But he makes the following lesson crystal clear: It is possible to see problems with the economy–problems resulting from a rigged predatorial instinct–and still oppose the presidency of Bernie Sanders.
I like how Reed summed it up:
All you folks who want an old guy who never built anything and who preaches envy and legal plunder to be our national nanny and give you free stuff, please read this.
All too often the libertarian position is caricaturized as if we’ve been brainwashed to think “WEALTHY MAN GOOD,” “POOR MAN STUPID AND LAZY” (See my book review of Chicagonomics, for example). It’s so frustrating because we’ve been extremely consistent with this issue. Our prerogative is to protect the spirit of production, and to penalize and prevent (as much as possible) the act of predation.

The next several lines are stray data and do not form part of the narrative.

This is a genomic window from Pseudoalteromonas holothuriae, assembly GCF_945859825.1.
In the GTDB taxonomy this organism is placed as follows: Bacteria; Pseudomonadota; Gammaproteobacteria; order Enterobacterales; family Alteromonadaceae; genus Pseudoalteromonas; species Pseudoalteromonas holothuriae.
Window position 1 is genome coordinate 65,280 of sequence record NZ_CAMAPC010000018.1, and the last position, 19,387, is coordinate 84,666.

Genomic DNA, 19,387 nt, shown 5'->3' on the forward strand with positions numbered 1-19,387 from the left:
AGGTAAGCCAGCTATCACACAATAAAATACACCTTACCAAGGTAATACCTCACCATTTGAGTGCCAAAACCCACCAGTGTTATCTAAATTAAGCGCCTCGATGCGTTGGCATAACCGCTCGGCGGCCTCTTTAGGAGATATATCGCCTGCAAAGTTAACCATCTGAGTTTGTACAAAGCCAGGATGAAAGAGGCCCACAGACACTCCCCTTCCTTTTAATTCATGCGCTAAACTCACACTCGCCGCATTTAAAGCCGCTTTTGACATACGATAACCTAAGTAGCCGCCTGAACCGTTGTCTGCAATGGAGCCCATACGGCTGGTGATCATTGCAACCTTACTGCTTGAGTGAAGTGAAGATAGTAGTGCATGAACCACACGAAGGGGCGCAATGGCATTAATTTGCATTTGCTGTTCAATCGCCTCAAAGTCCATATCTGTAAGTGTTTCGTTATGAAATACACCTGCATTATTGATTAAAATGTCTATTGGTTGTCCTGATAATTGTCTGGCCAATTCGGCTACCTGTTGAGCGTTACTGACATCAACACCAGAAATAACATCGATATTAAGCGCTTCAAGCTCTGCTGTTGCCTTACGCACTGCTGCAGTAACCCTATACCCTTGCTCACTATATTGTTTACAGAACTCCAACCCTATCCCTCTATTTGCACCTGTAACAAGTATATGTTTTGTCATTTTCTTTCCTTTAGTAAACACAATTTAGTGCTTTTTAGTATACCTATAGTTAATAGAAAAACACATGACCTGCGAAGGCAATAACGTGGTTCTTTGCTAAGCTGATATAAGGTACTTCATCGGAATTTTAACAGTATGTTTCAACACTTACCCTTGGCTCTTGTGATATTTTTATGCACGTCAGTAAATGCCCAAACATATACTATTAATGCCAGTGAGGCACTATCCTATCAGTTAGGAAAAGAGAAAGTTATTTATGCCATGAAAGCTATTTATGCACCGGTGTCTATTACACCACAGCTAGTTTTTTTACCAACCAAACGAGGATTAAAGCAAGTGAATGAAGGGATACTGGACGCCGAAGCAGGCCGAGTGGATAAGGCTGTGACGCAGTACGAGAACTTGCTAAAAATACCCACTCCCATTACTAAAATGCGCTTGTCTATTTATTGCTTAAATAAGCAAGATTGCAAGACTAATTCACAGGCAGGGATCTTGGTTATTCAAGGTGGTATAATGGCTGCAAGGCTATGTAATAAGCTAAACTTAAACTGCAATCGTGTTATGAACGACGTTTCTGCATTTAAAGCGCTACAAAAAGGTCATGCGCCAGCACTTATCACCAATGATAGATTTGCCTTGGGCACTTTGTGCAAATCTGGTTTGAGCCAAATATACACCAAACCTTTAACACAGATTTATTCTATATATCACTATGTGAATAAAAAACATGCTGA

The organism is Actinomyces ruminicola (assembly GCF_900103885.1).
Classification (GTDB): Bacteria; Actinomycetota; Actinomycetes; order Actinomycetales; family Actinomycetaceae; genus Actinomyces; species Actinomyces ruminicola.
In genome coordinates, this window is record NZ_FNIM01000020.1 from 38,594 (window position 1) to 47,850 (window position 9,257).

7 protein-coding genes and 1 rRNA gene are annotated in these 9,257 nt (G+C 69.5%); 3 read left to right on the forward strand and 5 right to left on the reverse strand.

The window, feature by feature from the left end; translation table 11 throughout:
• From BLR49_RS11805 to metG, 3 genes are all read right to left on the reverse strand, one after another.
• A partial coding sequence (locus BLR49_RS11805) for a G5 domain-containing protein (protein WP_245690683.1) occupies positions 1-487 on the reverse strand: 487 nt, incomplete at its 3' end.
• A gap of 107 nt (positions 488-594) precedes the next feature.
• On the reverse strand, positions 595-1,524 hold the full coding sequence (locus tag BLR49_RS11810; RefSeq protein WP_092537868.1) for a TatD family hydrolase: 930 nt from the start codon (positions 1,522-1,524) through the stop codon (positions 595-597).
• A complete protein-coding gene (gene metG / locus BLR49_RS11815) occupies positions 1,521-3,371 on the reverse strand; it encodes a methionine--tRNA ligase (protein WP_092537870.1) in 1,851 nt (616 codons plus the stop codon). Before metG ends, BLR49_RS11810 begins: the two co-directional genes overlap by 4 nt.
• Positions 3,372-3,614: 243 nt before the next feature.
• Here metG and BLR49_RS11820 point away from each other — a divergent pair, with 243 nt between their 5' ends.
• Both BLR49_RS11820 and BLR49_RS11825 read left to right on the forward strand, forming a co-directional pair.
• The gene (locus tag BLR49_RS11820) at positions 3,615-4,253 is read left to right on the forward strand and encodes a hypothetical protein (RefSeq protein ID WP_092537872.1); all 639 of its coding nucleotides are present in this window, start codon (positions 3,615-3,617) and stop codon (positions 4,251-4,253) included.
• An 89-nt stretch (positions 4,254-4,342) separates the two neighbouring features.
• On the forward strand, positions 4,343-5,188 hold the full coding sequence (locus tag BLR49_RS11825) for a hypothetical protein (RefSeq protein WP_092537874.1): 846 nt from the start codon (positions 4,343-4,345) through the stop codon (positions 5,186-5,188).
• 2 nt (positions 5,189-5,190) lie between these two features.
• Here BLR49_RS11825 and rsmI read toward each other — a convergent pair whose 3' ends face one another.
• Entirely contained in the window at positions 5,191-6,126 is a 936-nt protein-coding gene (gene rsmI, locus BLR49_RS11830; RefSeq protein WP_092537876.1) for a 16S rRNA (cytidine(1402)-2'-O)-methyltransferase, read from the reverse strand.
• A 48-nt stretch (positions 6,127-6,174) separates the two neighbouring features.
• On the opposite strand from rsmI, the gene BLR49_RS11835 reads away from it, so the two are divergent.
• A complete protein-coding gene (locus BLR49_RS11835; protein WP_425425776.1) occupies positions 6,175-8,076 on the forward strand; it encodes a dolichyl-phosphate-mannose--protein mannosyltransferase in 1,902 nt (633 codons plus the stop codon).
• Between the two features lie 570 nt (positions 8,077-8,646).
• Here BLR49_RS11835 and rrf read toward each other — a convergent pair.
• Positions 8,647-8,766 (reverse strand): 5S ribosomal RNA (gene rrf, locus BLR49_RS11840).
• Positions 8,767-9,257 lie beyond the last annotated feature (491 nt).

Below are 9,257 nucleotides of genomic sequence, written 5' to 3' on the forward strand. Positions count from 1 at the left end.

In other words we don’t really care about “where” somebody is relative to others on the ever-evolving income scale. All we care about is “how” that person got there. In Atlas Shrugged, we can compare the rise of Hank Rearden to the rise of Orren Boyle or even James Taggart. All men are relatively well off, and yet Ayn Rand could not have been more clear that Boyle and Taggart are villians. So much for the idea that libertarians are servants to “the rich.”